Aero is NOT disabled when unplugged; instead, translucency is turned off. (The Blur/Glass effect)

    Aero itself remains enabled. I know people confuse 'Glass' and 'Aero' and 'DWM' and what the OS, but come on this is a technical review right, shouldn't they get the basic facts that you find on Wikipedia correct or at least maybe, just maybe have a clue themselves?

    There are other more subtle errors in the article, and even though it basically says Win7 is doing fine. However, do you notice it forgets to mention that Win7 is performing as well as XP while having search, defender and many other 'heavy' features working properly and still performing as well as XP on a very modest CPU and GPU platform.

    Going to leave it here...

  • ... is probably the same one running their web-server. Holy Slashdotting, batman!

  • by basementman (1475159) on Wednesday July 29, 2009 @02:13PM (#28871419) Homepage

    Having run Windows XP, Ubuntu and Windows 7 on my MSI Wind U100 I can say Windows Seven has by far been the best OS. XP ran fine, but it wasn't particularly pleasing to the eye and had some issues running multiple programs at once. Ubuntu looked marginally better but performance wise it was terrible, I couldn't watch a flash video without it seizing up. Windows Seven looks pretty, runs faster than XP and is just better overall.

    • by gravos (912628) on Wednesday July 29, 2009 @02:27PM (#28871663) Homepage
      That's Adobe's problem, not Ubuntu's. Videos in every player other than Flash will work fine.
      • by s7uar7 (746699) on Wednesday July 29, 2009 @02:42PM (#28871925) Homepage
        It might not be Ubuntu's fault, but it's Ubuntu's problem.
      • by PRMan (959735) on Wednesday July 29, 2009 @02:48PM (#28872029)

        Actually, many open-source drivers do not have hardware support for playing video on the graphics chip.

        Regardless of the reason for this (and it may be impossible to fix if they are closed up), Ubuntu is very poor at playing Flash video depending on the chip. On one machine at home, they emulate hardware speedup in the driver using software, but Flash actually does better with it turned off.

      • That's Adobe's problem, not Ubuntu's. Videos in every player other than Flash will work fine.

        And that is what is wrong with Linux.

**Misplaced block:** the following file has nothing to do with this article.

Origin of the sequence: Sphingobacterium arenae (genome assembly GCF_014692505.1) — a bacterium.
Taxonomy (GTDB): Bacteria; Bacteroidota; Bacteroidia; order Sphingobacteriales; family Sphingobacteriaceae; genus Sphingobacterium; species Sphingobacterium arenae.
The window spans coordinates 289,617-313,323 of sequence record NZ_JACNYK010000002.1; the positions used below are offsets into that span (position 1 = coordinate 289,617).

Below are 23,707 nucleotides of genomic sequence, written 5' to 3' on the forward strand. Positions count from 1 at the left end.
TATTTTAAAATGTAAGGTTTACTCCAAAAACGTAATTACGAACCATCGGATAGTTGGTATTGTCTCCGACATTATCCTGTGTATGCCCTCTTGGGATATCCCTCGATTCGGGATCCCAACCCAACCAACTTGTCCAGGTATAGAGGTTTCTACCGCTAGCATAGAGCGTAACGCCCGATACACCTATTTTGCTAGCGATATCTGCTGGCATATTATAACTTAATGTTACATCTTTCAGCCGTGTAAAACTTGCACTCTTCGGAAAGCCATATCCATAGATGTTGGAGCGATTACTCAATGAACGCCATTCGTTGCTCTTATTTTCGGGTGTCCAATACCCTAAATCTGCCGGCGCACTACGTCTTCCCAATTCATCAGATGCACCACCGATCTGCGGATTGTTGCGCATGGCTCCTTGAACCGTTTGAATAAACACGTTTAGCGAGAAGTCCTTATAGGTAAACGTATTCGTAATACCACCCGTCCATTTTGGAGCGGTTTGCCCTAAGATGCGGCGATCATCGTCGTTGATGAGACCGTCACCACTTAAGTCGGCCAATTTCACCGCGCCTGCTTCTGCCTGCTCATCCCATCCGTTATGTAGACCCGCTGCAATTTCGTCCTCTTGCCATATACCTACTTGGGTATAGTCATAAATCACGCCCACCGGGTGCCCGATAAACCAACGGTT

Last time I checked, if you want to surf the web and watch videos, most of those videos are going to be in Flash format (Youtube, etc.).

        So why would I want to run Ubuntu on a netbook when you can't watch videos on arguably the most popular website for online videos?

      • But to the users, its not Adobe's problem. Adobe works fine on their windows machine, so it must be Linux's fault that they can't watch their favorite video's on Hulu.

        Its a nasty double edged sword, since Adobe won't care till it hits a critical mass of users, and it won't hit a critical mass, if its crap. The only decent solution is an Open Source project http://www.gnu.org/software/gnash/ [gnu.org] , so that others, who do care, can fix it, but while its coming along nicely, last I checked, wasn't quite as good a

      • But it is a valid reason to say that Ubuntu didn't run as well during normal operations.

        I have the Flash issue even on a dual core laptop running Ubuntu 9.04. It's annoying. Every time I mention it, though, the same answer comes up: it's a problem with flash, not Ubuntu. That may be true, but it's still making it much more annoying and difficult to watch Flash videos, no matter whose fault it is. Average User (tm) is not going to say "Oh well. I can live without being able to watch youtube videos easily

  • Strange conclusions? (Score:5, Interesting)

    by William Ager (1157031) on Wednesday July 29, 2009 @02:17PM (#28871505)

    So, in my interpretation, the Windows 7 netbook had slightly shorter battery life, and performed slightly worse in all but two benchmarks. One of those two was dealing with "next generation gaming performance" that really isn't point of netbooks, and the other was essentially identical to the XP performance.